A DEI scorecard is a vital tool for various stakeholders within an organisation to ensure progress toward diversity, equity, and inclusion goals. Here’s a breakdown of who should be using the DEI scorecard and why:

Senior Leadership

Senior leaders need to understand the organisation’s DEI progress to align it with overall business strategy. Their involvement underscores the importance of DEI initiatives and ensures that they receive the necessary resources and attention.

Example: The CEO uses the scorecard to report DEI progress to the board, ensuring that DEI goals are integrated into the broader organisational strategy.

HR and DEI Teams

These teams are directly responsible for implementing DEI initiatives and need detailed insights into the current status and effectiveness of their efforts. The scorecard helps them identify areas for improvement and plan future actions.

Example: The HR team uses the scorecard to track hiring and retention metrics, ensuring that recruitment strategies are effectively increasing diversity within the tech department.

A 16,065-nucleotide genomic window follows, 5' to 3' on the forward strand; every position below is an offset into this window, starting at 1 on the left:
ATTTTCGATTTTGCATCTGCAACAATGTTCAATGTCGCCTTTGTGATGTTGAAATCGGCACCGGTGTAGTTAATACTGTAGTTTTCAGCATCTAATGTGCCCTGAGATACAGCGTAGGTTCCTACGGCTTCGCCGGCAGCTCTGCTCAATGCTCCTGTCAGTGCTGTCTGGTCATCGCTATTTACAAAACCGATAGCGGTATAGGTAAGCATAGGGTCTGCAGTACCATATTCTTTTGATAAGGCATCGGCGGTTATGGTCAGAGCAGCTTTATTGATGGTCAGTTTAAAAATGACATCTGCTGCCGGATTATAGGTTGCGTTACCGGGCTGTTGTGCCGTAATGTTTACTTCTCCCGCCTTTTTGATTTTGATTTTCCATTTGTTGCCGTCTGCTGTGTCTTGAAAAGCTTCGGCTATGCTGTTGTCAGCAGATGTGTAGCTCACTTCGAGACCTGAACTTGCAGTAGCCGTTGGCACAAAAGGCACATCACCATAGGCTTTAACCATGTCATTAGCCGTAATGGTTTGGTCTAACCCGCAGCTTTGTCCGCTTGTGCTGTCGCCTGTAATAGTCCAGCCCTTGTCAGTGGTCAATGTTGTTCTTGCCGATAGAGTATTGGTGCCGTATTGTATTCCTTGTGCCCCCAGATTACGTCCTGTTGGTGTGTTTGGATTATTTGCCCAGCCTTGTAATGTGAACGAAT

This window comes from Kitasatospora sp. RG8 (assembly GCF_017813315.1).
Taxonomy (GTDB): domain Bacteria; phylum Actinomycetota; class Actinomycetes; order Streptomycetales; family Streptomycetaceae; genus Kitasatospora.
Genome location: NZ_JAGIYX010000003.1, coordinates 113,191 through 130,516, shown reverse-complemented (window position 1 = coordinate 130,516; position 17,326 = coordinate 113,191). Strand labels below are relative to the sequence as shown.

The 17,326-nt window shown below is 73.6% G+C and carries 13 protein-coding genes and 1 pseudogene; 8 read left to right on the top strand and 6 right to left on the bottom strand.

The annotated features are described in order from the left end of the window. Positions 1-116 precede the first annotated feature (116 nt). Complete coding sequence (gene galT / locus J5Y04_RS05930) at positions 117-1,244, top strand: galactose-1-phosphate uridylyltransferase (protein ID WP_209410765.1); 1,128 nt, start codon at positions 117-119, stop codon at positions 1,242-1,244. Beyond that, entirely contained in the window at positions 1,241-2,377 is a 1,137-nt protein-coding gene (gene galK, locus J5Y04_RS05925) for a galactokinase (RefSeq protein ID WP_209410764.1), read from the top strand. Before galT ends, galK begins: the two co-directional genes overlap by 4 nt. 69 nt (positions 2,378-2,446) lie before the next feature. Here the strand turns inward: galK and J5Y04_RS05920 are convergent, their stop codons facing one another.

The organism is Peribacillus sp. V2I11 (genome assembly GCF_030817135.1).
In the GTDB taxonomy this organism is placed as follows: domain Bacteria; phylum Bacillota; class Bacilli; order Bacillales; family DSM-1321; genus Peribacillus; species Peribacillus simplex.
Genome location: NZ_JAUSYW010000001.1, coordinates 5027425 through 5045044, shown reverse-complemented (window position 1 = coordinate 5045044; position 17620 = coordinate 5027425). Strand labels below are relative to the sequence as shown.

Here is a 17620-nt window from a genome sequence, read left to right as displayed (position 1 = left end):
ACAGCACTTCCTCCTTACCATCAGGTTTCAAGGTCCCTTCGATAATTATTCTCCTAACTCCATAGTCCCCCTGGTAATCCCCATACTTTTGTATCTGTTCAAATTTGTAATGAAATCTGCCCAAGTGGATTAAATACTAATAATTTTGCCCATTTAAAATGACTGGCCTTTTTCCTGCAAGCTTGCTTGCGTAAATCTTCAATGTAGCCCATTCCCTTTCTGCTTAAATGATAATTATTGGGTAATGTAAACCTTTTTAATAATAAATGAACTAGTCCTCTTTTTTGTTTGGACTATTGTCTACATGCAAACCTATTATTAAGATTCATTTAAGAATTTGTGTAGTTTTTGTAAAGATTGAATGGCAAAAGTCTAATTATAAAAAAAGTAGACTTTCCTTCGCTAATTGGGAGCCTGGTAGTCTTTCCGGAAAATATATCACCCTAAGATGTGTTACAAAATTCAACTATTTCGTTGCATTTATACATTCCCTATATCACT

Managers and Department Heads

Managers are critical to the day-to-day implementation of DEI practices. They need to understand their department’s progress to foster an inclusive environment and address specific DEI challenges within their teams.

Example: Tech department heads use the scorecard to monitor the gender diversity within their teams and to ensure that women are being promoted and retained at comparable rates to their male counterparts.


Transparency in DEI efforts fosters a sense of trust and accountability within the organisation. When employees can see the progress being made, it can increase engagement and support for DEI initiatives.

Example: Members of a women-in-tech ERG use the scorecard to advocate for specific changes and to track how their input is being addressed by the organisation.

For inspiration on how to create a DEI scorecard, we have created a template to get you started.

Template Example

Related content

Xena's Resources for Inclusive Organisations

Read more

How Xena hired 2 Engineering Managers for GetYourGuide in 3 months

Read more